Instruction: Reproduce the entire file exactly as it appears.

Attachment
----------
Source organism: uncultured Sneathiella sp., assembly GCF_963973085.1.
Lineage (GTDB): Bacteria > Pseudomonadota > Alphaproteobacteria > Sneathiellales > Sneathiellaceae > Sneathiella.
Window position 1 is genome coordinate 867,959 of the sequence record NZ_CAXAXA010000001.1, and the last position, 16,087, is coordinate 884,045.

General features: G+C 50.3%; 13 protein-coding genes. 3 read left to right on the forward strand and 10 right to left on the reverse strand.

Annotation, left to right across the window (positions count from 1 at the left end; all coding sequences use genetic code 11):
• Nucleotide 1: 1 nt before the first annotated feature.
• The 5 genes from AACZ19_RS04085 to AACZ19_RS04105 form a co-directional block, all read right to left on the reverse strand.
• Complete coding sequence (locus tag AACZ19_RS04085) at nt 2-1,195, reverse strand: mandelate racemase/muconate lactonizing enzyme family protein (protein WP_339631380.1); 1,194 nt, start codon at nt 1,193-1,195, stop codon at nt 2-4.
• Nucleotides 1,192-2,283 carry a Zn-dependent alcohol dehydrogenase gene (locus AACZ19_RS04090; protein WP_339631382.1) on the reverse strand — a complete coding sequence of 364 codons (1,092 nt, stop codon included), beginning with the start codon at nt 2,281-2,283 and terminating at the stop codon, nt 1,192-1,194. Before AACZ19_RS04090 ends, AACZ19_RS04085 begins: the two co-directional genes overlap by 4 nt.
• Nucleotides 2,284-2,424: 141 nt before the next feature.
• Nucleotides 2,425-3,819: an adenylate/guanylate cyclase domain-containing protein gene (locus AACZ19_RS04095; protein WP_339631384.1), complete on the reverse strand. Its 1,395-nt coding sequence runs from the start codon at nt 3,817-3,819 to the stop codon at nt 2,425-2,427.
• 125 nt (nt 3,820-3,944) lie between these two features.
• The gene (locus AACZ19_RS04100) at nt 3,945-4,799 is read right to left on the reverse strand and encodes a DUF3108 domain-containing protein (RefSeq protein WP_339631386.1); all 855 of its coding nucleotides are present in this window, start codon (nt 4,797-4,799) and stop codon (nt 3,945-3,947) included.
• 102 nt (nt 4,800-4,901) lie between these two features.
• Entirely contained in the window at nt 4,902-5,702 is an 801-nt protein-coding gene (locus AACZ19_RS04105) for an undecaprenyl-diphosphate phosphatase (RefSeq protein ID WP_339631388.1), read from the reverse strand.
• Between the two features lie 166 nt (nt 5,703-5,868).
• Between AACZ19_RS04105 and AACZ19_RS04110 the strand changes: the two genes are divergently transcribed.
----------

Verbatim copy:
Source organism: uncultured Sneathiella sp., assembly GCF_963973085.1.
Lineage (GTDB): Bacteria > Pseudomonadota > Alphaproteobacteria > Sneathiellales > Sneathiellaceae > Sneathiella.
Window position 1 is genome coordinate 867,959 of the sequence record NZ_CAXAXA010000001.1, and the last position, 16,087, is coordinate 884,045.

General features: G+C 50.3%; 13 protein-coding genes. 3 read left to right on the forward strand and 10 right to left on the reverse strand.

Annotation, left to right across the window (positions count from 1 at the left end; all coding sequences use genetic code 11):
• Nucleotide 1: 1 nt before the first annotated feature.
• The 5 genes from AACZ19_RS04085 to AACZ19_RS04105 form a co-directional block, all read right to left on the reverse strand.
• Complete coding sequence (locus tag AACZ19_RS04085) at nt 2-1,195, reverse strand: mandelate racemase/muconate lactonizing enzyme family protein (protein WP_339631380.1); 1,194 nt, start codon at nt 1,193-1,195, stop codon at nt 2-4.
• Nucleotides 1,192-2,283 carry a Zn-dependent alcohol dehydrogenase gene (locus AACZ19_RS04090; protein WP_339631382.1) on the reverse strand — a complete coding sequence of 364 codons (1,092 nt, stop codon included), beginning with the start codon at nt 2,281-2,283 and terminating at the stop codon, nt 1,192-1,194. Before AACZ19_RS04090 ends, AACZ19_RS04085 begins: the two co-directional genes overlap by 4 nt.
• Nucleotides 2,284-2,424: 141 nt before the next feature.
• Nucleotides 2,425-3,819: an adenylate/guanylate cyclase domain-containing protein gene (locus AACZ19_RS04095; protein WP_339631384.1), complete on the reverse strand. Its 1,395-nt coding sequence runs from the start codon at nt 3,817-3,819 to the stop codon at nt 2,425-2,427.
• 125 nt (nt 3,820-3,944) lie between these two features.
• The gene (locus AACZ19_RS04100) at nt 3,945-4,799 is read right to left on the reverse strand and encodes a DUF3108 domain-containing protein (RefSeq protein WP_339631386.1); all 855 of its coding nucleotides are present in this window, start codon (nt 4,797-4,799) and stop codon (nt 3,945-3,947) included.
• 102 nt (nt 4,800-4,901) lie between these two features.
• Entirely contained in the window at nt 4,902-5,702 is an 801-nt protein-coding gene (locus AACZ19_RS04105) for an undecaprenyl-diphosphate phosphatase (RefSeq protein ID WP_339631388.1), read from the reverse strand.
• Between the two features lie 166 nt (nt 5,703-5,868).
• Between AACZ19_RS04105 and AACZ19_RS04110 the strand changes: the two genes are divergently transcribed.